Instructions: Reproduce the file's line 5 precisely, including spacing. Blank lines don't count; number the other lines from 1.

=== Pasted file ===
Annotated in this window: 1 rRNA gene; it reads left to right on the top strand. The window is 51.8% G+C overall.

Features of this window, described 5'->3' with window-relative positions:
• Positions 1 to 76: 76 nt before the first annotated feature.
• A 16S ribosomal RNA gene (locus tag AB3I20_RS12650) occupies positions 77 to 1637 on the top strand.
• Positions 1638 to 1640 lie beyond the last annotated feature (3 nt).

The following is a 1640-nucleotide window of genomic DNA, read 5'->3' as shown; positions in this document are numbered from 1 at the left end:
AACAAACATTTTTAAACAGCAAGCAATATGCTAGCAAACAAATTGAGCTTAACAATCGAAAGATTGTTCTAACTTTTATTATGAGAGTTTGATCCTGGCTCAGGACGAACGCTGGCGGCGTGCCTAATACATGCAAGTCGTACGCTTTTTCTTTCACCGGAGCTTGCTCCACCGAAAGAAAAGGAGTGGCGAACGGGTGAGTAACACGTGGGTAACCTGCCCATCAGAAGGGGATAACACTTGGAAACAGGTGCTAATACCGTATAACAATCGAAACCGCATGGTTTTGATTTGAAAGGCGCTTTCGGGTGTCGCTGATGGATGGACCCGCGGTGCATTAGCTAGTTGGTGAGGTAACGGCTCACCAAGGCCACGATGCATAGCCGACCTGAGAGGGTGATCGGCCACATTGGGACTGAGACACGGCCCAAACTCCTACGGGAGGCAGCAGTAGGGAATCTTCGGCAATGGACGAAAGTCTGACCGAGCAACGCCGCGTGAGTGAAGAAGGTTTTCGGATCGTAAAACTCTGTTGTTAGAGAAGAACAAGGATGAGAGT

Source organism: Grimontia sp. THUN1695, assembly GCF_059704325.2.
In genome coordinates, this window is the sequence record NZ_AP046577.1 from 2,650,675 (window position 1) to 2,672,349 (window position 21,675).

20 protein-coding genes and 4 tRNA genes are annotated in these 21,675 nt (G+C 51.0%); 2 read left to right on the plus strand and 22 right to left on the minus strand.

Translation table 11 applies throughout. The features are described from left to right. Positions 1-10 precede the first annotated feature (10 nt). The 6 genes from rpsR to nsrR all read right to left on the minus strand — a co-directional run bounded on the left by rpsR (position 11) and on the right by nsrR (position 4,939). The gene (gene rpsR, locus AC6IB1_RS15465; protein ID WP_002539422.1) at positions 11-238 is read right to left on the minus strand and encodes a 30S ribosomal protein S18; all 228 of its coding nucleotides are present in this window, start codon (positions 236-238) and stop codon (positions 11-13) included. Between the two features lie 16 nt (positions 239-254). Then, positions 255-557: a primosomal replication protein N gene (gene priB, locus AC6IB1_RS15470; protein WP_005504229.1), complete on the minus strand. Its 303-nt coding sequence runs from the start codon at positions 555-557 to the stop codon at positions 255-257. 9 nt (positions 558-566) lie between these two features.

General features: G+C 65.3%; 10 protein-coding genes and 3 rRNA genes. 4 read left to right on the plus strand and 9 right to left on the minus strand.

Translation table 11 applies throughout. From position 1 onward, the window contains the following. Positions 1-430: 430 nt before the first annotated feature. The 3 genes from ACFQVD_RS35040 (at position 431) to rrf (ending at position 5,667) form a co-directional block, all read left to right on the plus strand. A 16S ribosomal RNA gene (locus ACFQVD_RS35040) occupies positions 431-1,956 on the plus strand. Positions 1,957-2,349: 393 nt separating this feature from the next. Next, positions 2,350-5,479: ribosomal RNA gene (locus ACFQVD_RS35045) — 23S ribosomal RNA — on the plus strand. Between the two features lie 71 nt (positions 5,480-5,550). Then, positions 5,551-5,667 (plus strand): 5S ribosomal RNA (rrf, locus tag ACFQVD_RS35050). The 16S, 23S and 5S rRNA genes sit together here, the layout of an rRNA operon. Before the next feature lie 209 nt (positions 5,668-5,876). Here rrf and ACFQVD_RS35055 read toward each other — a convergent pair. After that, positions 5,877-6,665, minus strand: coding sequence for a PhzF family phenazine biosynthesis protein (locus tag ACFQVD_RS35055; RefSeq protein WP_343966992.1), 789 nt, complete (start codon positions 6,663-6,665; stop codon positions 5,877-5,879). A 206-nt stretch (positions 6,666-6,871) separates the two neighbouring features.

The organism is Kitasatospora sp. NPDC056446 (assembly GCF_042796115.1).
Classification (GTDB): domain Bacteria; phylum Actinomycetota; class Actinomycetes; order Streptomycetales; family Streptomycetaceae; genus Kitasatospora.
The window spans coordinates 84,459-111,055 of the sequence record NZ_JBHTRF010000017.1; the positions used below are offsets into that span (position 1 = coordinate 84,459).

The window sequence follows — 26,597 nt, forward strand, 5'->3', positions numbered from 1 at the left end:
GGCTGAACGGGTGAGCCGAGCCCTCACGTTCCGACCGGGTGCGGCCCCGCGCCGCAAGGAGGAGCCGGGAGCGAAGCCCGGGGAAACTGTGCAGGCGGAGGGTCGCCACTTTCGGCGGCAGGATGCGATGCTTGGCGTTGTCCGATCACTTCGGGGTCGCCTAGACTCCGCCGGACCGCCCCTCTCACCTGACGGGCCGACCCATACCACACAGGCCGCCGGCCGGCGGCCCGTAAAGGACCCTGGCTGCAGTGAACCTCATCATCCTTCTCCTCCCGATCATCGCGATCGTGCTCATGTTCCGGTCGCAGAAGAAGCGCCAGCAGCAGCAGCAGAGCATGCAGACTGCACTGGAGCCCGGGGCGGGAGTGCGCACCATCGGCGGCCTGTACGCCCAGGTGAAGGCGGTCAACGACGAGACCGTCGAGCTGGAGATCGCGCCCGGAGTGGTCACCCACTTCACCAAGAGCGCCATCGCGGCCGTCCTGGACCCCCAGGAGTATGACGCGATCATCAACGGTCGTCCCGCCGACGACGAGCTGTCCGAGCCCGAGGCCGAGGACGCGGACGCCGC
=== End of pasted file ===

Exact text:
• Positions 1638 to 1640 lie beyond the last annotated feature (3 nt).